Rarely do the authors of a study tell readers to ignore its implications, presumably because they may be misused. And in this case, they will be.
You should know about the findings because, along with other recent studies, they herald in a new age where genetics are used to choose who gets educated, who gets hired, who gets punished, maybe even who gets elected— and even what sort of baby you want, or the state wants you to have.
What the researchers say
Although primarily influenced by environmental and social factors, years of schooling are also influenced, they find, by genes associated with a cognitive function such as memory and personality traits.
The international group of scientists has identified nearly 1,300 genetic variants associated with how much education someone may complete.
This latest research, published in the journal Nature Genetics, is one of the largest genetics studies to date. It is based on genetic information from over 1 million individuals with European ancestries from a number of countries.
The total influence of the genetic variants is small, explaining about 4 percent of the variation in educational attainment across individuals, the scientists said. “Yet, when we analyze the combined effects of many genetic variants, taken together they can predict the length of a person’s formal education equally as well as demographic factors.” Household income and maternal education have been recognized as the main demographic predictors of educational achievement.
Educational attainment is also influenced by genes associated with, for example, a cognitive function such as memory and personality traits such as conscientiousness.
“We found that many of the genes associated with educational attainment are influential in virtually all stages of brain development and in neural communication within the brain,” said another senior author of the study.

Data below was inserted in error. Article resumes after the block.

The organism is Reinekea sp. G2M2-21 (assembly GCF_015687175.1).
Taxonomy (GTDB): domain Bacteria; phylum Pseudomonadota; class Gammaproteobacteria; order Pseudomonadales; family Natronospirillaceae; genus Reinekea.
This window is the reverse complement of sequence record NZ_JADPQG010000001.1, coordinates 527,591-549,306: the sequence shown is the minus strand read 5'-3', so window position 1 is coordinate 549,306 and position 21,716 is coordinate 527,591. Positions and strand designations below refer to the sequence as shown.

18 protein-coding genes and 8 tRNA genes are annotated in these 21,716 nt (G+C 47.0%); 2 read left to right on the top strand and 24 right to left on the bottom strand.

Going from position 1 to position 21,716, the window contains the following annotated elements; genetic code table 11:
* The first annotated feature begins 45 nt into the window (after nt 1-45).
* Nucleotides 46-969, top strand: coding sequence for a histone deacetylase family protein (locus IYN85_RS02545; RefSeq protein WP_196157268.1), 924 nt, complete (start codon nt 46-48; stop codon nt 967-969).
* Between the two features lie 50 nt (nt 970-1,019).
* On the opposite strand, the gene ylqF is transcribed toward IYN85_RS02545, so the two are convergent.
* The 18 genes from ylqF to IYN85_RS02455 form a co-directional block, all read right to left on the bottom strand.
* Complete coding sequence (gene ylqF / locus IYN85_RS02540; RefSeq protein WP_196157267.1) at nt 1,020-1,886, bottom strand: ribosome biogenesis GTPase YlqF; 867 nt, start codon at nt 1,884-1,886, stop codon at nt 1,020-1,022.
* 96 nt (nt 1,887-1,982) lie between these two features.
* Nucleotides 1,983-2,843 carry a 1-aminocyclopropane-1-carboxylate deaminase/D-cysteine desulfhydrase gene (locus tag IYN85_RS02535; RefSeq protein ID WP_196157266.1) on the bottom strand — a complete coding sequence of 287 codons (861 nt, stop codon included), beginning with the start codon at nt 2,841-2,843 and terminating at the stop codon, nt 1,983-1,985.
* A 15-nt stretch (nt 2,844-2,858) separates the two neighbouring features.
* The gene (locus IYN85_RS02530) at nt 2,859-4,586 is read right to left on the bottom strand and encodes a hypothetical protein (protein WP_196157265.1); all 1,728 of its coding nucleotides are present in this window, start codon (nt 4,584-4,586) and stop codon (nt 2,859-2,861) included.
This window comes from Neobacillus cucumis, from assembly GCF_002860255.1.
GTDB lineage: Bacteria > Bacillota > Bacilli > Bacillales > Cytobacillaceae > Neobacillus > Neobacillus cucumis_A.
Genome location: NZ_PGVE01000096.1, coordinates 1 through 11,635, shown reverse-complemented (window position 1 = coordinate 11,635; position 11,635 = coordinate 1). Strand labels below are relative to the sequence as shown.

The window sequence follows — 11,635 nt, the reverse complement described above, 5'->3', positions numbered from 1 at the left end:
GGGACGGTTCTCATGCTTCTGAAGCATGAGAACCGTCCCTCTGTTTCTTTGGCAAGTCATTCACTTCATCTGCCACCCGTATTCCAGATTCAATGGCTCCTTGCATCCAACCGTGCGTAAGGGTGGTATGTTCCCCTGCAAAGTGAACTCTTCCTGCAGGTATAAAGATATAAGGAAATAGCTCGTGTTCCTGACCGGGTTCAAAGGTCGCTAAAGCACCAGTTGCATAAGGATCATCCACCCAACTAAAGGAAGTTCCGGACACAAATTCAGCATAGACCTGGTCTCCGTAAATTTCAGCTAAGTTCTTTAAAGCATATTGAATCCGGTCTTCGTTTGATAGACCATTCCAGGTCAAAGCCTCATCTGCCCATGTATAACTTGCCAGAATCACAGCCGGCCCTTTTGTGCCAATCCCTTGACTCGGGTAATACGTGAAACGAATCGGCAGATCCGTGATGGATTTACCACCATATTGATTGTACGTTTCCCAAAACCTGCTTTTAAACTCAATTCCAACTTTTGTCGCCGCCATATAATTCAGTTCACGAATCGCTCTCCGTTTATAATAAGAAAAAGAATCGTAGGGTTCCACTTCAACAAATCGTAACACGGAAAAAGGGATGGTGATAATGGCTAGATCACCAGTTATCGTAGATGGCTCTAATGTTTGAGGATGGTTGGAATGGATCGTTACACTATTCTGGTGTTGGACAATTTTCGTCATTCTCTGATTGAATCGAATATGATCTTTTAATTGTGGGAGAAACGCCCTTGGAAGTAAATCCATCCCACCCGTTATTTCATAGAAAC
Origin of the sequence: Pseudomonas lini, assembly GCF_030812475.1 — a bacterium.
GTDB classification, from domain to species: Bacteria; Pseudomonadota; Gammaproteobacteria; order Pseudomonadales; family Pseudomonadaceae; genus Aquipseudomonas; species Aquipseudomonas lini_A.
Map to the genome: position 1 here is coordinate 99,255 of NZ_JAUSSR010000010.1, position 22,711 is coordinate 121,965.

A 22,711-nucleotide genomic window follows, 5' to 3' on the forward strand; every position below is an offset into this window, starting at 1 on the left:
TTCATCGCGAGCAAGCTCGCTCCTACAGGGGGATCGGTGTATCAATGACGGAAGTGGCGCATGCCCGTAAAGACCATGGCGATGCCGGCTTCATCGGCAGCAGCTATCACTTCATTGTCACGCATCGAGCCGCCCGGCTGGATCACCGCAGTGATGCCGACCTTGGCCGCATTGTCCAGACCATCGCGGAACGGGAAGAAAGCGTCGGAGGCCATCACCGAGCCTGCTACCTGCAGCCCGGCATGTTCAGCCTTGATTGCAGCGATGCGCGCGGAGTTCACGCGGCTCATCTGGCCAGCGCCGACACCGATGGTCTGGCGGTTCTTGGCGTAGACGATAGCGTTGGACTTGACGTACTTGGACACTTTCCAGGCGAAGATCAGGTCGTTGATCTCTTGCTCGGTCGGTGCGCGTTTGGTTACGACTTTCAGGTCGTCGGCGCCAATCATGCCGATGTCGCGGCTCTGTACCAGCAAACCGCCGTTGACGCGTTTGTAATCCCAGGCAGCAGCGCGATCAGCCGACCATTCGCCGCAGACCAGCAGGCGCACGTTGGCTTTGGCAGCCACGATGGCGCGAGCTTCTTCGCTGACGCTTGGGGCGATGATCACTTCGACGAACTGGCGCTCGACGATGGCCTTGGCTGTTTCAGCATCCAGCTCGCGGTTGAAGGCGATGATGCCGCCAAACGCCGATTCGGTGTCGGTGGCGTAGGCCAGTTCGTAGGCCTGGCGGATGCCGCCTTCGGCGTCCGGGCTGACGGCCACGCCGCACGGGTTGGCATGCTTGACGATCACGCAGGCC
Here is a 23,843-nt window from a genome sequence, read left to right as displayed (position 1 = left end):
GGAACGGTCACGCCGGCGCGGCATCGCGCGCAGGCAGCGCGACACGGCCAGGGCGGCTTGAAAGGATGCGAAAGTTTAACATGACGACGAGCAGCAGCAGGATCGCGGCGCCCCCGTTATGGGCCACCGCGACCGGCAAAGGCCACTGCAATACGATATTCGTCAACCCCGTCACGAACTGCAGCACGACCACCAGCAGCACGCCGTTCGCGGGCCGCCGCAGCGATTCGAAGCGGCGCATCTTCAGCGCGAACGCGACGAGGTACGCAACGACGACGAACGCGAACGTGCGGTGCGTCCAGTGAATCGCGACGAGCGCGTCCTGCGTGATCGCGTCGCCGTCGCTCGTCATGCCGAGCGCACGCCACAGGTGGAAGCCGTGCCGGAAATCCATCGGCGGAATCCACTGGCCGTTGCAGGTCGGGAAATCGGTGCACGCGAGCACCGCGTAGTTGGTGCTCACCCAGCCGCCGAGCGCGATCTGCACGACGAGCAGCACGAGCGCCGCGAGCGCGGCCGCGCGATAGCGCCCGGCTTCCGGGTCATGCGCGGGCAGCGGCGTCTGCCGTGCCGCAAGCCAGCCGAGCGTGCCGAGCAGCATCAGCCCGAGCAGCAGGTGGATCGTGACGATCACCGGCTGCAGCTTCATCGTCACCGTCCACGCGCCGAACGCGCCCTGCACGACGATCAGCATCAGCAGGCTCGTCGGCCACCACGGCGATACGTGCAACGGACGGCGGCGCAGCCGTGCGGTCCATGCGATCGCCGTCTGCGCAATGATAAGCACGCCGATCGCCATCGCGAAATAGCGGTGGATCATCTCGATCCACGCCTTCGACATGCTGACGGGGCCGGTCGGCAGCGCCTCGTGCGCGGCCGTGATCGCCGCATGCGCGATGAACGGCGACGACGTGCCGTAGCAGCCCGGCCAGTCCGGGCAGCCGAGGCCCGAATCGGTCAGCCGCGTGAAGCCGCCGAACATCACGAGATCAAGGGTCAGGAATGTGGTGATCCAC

The scientists found that genetic variants on the X chromosome explain virtually identical amounts of variation in men and women. This finding lends support to the hypothesis that there are no genetically based gender differences in educational attainment.
There are many other genetic variants associated with educational attainment that have not yet been identified. “We will need even larger sample sizes to identify them,” the researchers said.
We know that people with certain gene variants are more likely to want to be corporate or political leaders whatever their skill level. We also know that genetics plays a large part in intelligence, diligence and a whole range of traits—in fact, all traits. The authors of this study say, correctly, that maternal education is a big factor in education ability. That’s true, however, that too is largely genetically based.
With this and other studies, we are on the verge of genetic manipulation of the genome for non-medical purposes, something that I as a scientist in this area have been arguing against for many years. Once we know which genes are responsible for what traits then the temptation for manipulation is going to be overwhelming — including for educational ability and intelligence. Because I am so concerned with this, I also argue against genetic engineering for medical reasons. The one, I believe, will inevitably lead to the other.
Even AI practitioners — the head of Google is the most recent example — are now suggesting that there should be a code of conduct and limits on AI. Surely the same is true of CRISPR/Cas9 and other gene editing technologies.